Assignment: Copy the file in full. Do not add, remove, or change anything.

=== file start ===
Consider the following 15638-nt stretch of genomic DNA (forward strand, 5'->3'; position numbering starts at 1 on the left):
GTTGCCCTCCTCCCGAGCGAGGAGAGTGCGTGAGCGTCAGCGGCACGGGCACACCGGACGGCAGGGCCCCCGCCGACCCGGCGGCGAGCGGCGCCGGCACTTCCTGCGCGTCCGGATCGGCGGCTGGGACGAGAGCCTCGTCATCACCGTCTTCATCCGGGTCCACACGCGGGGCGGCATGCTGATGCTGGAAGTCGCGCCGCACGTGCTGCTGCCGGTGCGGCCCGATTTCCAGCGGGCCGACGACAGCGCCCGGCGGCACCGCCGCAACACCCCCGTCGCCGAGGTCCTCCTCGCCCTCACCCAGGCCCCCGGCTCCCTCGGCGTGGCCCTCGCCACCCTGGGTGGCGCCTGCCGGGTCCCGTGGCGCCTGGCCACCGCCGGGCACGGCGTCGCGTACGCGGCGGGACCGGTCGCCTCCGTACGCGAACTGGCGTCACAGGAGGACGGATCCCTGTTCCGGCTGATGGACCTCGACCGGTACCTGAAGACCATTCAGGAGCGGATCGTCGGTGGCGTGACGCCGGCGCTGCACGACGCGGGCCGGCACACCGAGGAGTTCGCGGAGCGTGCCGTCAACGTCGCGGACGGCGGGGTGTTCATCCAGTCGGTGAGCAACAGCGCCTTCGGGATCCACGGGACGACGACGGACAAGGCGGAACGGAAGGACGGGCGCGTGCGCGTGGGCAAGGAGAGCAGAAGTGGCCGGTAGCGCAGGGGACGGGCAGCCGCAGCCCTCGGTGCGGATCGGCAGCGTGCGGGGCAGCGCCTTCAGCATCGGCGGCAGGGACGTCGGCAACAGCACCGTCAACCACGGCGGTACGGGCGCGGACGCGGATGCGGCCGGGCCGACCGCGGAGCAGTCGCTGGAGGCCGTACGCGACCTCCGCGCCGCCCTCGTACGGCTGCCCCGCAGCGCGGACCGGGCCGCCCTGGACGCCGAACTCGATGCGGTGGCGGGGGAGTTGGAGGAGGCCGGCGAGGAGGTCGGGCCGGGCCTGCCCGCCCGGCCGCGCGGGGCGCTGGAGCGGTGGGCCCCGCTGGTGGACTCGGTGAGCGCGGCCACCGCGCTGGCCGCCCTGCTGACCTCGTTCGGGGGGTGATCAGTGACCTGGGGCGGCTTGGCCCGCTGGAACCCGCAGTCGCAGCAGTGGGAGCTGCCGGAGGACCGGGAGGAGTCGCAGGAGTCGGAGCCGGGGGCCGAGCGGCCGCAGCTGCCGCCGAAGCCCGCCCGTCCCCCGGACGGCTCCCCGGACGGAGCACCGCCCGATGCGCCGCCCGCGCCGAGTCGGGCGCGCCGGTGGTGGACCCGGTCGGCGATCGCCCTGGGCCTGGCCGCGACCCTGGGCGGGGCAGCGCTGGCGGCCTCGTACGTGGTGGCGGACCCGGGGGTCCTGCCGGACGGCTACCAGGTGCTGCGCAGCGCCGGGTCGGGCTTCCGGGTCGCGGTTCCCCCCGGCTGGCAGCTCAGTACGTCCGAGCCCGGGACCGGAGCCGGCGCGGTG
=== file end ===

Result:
Consider the following 15638-nt stretch of genomic DNA (forward strand, 5'->3'; position numbering starts at 1 on the left):
GTTGCCCTCCTCCCGAGCGAGGAGAGTGCGTGAGCGTCAGCGGCACGGGCACACCGGACGGCAGGGCCCCCGCCGACCCGGCGGCGAGCGGCGCCGGCACTTCCTGCGCGTCCGGATCGGCGGCTGGGACGAGAGCCTCGTCATCACCGTCTTCATCCGGGTCCACACGCGGGGCGGCATGCTGATGCTGGAAGTCGCGCCGCACGTGCTGCTGCCGGTGCGGCCCGATTTCCAGCGGGCCGACGACAGCGCCCGGCGGCACCGCCGCAACACCCCCGTCGCCGAGGTCCTCCTCGCCCTCACCCAGGCCCCCGGCTCCCTCGGCGTGGCCCTCGCCACCCTGGGTGGCGCCTGCCGGGTCCCGTGGCGCCTGGCCACCGCCGGGCACGGCGTCGCGTACGCGGCGGGACCGGTCGCCTCCGTACGCGAACTGGCGTCACAGGAGGACGGATCCCTGTTCCGGCTGATGGACCTCGACCGGTACCTGAAGACCATTCAGGAGCGGATCGTCGGTGGCGTGACGCCGGCGCTGCACGACGCGGGCCGGCACACCGAGGAGTTCGCGGAGCGTGCCGTCAACGTCGCGGACGGCGGGGTGTTCATCCAGTCGGTGAGCAACAGCGCCTTCGGGATCCACGGGACGACGACGGACAAGGCGGAACGGAAGGACGGGCGCGTGCGCGTGGGCAAGGAGAGCAGAAGTGGCCGGTAGCGCAGGGGACGGGCAGCCGCAGCCCTCGGTGCGGATCGGCAGCGTGCGGGGCAGCGCCTTCAGCATCGGCGGCAGGGACGTCGGCAACAGCACCGTCAACCACGGCGGTACGGGCGCGGACGCGGATGCGGCCGGGCCGACCGCGGAGCAGTCGCTGGAGGCCGTACGCGACCTCCGCGCCGCCCTCGTACGGCTGCCCCGCAGCGCGGACCGGGCCGCCCTGGACGCCGAACTCGATGCGGTGGCGGGGGAGTTGGAGGAGGCCGGCGAGGAGGTCGGGCCGGGCCTGCCCGCCCGGCCGCGCGGGGCGCTGGAGCGGTGGGCCCCGCTGGTGGACTCGGTGAGCGCGGCCACCGCGCTGGCCGCCCTGCTGACCTCGTTCGGGGGGTGATCAGTGACCTGGGGCGGCTTGGCCCGCTGGAACCCGCAGTCGCAGCAGTGGGAGCTGCCGGAGGACCGGGAGGAGTCGCAGGAGTCGGAGCCGGGGGCCGAGCGGCCGCAGCTGCCGCCGAAGCCCGCCCGTCCCCCGGACGGCTCCCCGGACGGAGCACCGCCCGATGCGCCGCCCGCGCCGAGTCGGGCGCGCCGGTGGTGGACCCGGTCGGCGATCGCCCTGGGCCTGGCCGCGACCCTGGGCGGGGCAGCGCTGGCGGCCTCGTACGTGGTGGCGGACCCGGGGGTCCTGCCGGACGGCTACCAGGTGCTGCGCAGCGCCGGGTCGGGCTTCCGGGTCGCGGTTCCCCCCGGCTGGCAGCTCAGTACGTCCGAGCCCGGGACCGGAGCCGGCGCGGTG